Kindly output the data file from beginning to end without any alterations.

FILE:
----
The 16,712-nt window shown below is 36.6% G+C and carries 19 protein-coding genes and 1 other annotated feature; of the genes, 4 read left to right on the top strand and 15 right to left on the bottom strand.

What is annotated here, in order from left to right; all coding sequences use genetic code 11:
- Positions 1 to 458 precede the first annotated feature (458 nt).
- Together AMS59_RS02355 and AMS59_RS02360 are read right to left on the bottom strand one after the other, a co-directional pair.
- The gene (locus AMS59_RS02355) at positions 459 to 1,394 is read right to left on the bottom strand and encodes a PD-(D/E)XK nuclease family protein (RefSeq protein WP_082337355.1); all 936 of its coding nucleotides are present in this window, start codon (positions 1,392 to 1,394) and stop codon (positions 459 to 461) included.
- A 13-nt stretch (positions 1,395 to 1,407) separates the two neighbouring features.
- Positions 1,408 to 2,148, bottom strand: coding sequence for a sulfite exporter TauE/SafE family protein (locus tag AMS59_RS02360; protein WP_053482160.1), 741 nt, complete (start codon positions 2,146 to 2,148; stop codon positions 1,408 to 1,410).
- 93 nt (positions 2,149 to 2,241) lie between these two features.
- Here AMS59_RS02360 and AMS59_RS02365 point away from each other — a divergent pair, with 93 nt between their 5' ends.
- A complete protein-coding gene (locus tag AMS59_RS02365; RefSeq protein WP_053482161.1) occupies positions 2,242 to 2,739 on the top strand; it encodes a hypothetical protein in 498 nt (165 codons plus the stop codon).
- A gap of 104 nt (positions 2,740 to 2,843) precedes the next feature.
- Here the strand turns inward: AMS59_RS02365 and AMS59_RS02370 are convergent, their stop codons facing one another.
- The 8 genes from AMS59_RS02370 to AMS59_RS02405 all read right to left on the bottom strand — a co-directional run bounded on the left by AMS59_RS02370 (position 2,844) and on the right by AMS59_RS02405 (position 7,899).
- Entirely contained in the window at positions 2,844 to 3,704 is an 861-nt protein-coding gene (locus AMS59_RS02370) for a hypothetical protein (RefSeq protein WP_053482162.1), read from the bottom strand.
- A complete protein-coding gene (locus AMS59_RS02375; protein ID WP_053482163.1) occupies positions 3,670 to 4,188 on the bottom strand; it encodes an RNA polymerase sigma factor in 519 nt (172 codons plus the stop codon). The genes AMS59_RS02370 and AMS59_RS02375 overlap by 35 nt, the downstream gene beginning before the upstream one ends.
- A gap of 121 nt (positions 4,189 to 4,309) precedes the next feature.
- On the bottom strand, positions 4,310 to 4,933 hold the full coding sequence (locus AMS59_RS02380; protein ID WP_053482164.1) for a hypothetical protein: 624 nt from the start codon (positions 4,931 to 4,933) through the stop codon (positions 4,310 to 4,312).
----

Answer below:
The 16,712-nt window shown below is 36.6% G+C and carries 19 protein-coding genes and 1 other annotated feature; of the genes, 4 read left to right on the top strand and 15 right to left on the bottom strand.

What is annotated here, in order from left to right; all coding sequences use genetic code 11:
- Positions 1 to 458 precede the first annotated feature (458 nt).
- Together AMS59_RS02355 and AMS59_RS02360 are read right to left on the bottom strand one after the other, a co-directional pair.
- The gene (locus AMS59_RS02355) at positions 459 to 1,394 is read right to left on the bottom strand and encodes a PD-(D/E)XK nuclease family protein (RefSeq protein WP_082337355.1); all 936 of its coding nucleotides are present in this window, start codon (positions 1,392 to 1,394) and stop codon (positions 459 to 461) included.
- A 13-nt stretch (positions 1,395 to 1,407) separates the two neighbouring features.
- Positions 1,408 to 2,148, bottom strand: coding sequence for a sulfite exporter TauE/SafE family protein (locus tag AMS59_RS02360; protein WP_053482160.1), 741 nt, complete (start codon positions 2,146 to 2,148; stop codon positions 1,408 to 1,410).
- 93 nt (positions 2,149 to 2,241) lie between these two features.
- Here AMS59_RS02360 and AMS59_RS02365 point away from each other — a divergent pair, with 93 nt between their 5' ends.
- A complete protein-coding gene (locus tag AMS59_RS02365; RefSeq protein WP_053482161.1) occupies positions 2,242 to 2,739 on the top strand; it encodes a hypothetical protein in 498 nt (165 codons plus the stop codon).
- A gap of 104 nt (positions 2,740 to 2,843) precedes the next feature.
- Here the strand turns inward: AMS59_RS02365 and AMS59_RS02370 are convergent, their stop codons facing one another.
- The 8 genes from AMS59_RS02370 to AMS59_RS02405 all read right to left on the bottom strand — a co-directional run bounded on the left by AMS59_RS02370 (position 2,844) and on the right by AMS59_RS02405 (position 7,899).
- Entirely contained in the window at positions 2,844 to 3,704 is an 861-nt protein-coding gene (locus AMS59_RS02370) for a hypothetical protein (RefSeq protein WP_053482162.1), read from the bottom strand.
- A complete protein-coding gene (locus AMS59_RS02375; protein ID WP_053482163.1) occupies positions 3,670 to 4,188 on the bottom strand; it encodes an RNA polymerase sigma factor in 519 nt (172 codons plus the stop codon). The genes AMS59_RS02370 and AMS59_RS02375 overlap by 35 nt, the downstream gene beginning before the upstream one ends.
- A gap of 121 nt (positions 4,189 to 4,309) precedes the next feature.
- On the bottom strand, positions 4,310 to 4,933 hold the full coding sequence (locus AMS59_RS02380; protein ID WP_053482164.1) for a hypothetical protein: 624 nt from the start codon (positions 4,931 to 4,933) through the stop codon (positions 4,310 to 4,312).